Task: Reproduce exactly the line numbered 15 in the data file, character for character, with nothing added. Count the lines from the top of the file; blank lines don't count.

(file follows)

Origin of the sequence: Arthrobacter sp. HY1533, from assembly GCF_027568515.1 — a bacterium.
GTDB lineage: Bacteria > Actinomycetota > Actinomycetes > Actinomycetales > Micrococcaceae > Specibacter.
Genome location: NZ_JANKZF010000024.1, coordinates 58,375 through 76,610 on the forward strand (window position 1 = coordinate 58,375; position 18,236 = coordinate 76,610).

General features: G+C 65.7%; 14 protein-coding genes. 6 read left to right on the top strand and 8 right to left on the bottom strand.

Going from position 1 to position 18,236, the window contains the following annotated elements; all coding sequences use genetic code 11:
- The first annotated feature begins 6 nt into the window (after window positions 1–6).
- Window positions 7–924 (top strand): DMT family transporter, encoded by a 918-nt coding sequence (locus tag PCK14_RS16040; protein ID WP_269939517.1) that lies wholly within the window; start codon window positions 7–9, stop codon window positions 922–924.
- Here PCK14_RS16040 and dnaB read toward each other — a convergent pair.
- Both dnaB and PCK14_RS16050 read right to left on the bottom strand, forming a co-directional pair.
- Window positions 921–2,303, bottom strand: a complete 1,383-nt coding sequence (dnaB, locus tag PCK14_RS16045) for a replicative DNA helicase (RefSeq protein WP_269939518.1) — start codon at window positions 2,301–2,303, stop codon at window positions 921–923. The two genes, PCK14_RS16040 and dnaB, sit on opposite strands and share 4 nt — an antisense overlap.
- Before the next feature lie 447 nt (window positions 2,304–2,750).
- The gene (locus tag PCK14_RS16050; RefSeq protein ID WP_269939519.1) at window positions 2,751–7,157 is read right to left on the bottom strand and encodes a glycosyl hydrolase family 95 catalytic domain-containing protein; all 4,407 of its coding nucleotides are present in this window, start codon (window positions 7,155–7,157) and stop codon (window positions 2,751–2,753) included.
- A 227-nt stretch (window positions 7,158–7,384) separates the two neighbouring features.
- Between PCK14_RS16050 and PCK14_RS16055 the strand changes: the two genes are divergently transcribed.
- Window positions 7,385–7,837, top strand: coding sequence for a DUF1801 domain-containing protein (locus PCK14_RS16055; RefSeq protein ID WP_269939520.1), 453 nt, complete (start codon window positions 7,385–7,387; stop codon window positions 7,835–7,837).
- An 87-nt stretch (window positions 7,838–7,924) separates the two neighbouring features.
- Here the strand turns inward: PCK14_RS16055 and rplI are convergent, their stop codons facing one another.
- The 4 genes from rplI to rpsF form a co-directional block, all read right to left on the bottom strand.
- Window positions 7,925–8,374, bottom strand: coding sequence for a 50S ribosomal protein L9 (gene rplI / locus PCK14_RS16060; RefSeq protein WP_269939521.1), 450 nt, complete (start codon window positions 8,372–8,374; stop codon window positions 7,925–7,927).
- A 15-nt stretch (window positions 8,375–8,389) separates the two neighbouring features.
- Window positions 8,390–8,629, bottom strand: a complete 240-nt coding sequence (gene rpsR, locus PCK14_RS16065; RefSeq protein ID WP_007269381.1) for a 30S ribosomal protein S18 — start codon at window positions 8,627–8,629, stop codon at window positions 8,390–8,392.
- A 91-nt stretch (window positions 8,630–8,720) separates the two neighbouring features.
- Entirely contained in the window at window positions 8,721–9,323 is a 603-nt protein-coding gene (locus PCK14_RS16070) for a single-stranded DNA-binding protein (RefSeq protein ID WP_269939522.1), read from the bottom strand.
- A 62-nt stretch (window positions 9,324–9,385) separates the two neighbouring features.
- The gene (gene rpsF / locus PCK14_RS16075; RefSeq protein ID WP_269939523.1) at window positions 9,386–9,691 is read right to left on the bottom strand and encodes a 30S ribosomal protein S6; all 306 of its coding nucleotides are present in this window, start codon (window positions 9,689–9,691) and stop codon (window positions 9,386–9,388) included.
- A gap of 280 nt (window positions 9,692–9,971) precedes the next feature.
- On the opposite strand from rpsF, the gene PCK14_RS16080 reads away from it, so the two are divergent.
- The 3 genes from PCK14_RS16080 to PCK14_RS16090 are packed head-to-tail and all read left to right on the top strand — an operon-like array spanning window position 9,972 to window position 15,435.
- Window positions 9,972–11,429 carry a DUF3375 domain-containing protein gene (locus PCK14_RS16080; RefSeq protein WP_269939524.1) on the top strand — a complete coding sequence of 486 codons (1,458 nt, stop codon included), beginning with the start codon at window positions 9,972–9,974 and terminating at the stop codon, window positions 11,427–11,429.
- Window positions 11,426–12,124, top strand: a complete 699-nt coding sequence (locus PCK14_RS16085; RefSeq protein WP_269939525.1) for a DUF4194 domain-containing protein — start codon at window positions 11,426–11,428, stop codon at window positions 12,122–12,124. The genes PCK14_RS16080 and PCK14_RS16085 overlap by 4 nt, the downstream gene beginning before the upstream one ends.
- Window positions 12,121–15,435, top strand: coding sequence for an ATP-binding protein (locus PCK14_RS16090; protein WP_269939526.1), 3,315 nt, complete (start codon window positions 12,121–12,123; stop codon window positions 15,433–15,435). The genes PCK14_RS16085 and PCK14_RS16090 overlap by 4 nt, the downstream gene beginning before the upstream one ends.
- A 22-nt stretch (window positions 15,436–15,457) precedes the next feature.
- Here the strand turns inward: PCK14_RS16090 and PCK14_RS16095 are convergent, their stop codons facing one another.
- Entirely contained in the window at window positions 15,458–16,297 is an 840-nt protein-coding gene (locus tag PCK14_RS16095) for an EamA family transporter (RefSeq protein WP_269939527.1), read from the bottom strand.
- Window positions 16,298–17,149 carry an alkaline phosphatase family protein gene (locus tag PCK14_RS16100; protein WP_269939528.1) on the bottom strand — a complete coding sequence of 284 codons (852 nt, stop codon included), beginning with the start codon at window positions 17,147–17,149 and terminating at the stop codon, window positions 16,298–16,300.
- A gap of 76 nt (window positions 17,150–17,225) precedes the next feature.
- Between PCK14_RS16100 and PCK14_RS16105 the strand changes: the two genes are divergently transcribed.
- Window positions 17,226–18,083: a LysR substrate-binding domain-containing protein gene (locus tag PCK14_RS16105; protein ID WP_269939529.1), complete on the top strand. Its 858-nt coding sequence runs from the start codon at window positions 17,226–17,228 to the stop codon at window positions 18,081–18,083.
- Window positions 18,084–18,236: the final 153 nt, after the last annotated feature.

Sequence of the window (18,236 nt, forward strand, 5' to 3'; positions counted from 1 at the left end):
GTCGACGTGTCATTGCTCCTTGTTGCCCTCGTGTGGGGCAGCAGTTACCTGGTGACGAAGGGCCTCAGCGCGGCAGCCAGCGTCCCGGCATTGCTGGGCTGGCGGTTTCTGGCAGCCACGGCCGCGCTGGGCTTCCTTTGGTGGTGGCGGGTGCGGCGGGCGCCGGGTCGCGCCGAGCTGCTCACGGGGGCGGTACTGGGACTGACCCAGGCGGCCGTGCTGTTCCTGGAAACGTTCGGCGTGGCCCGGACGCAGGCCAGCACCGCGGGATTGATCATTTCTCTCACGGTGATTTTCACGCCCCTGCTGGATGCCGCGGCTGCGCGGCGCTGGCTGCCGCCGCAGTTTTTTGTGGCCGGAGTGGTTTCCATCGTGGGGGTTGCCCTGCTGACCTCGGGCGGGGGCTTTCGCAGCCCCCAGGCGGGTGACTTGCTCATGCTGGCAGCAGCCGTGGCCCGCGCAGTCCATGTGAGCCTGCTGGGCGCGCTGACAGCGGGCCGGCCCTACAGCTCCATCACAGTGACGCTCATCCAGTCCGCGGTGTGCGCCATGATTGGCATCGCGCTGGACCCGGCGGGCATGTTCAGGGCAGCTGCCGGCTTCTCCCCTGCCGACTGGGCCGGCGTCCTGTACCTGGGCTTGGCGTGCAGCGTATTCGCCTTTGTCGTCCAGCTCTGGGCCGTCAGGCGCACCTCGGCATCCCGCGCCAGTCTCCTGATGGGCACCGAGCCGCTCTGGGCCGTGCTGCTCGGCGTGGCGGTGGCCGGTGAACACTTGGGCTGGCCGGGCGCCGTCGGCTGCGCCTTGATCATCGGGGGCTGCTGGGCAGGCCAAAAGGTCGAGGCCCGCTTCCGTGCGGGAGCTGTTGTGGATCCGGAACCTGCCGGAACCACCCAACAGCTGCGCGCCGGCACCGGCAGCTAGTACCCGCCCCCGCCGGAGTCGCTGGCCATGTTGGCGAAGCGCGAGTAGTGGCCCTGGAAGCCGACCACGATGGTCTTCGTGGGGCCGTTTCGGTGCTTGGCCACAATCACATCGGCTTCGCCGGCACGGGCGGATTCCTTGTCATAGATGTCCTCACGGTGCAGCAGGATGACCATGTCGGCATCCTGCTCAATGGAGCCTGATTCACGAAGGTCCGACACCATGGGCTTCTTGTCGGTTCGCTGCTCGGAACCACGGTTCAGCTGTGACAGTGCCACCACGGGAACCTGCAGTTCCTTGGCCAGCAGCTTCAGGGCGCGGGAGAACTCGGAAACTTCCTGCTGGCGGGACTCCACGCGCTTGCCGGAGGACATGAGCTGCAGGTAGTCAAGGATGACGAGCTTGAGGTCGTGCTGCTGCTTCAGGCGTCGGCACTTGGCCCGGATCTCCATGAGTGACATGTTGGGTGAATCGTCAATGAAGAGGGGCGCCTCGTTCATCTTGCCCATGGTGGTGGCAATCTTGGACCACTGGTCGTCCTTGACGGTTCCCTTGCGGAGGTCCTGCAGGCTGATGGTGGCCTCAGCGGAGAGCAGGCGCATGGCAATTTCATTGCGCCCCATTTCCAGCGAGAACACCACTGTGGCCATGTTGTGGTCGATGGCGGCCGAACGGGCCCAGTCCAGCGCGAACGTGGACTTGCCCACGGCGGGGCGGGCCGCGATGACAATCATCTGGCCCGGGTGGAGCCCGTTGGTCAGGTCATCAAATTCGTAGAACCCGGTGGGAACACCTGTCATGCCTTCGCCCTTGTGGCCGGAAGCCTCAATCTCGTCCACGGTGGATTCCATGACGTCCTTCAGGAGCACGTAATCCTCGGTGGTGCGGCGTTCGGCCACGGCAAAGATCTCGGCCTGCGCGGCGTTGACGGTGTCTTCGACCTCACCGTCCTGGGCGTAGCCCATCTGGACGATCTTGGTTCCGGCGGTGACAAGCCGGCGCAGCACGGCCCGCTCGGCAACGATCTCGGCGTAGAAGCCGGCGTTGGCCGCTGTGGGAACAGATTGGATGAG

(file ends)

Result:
- Window positions 7,385–7,837, top strand: coding sequence for a DUF1801 domain-containing protein (locus PCK14_RS16055; RefSeq protein ID WP_269939520.1), 453 nt, complete (start codon window positions 7,385–7,387; stop codon window positions 7,835–7,837).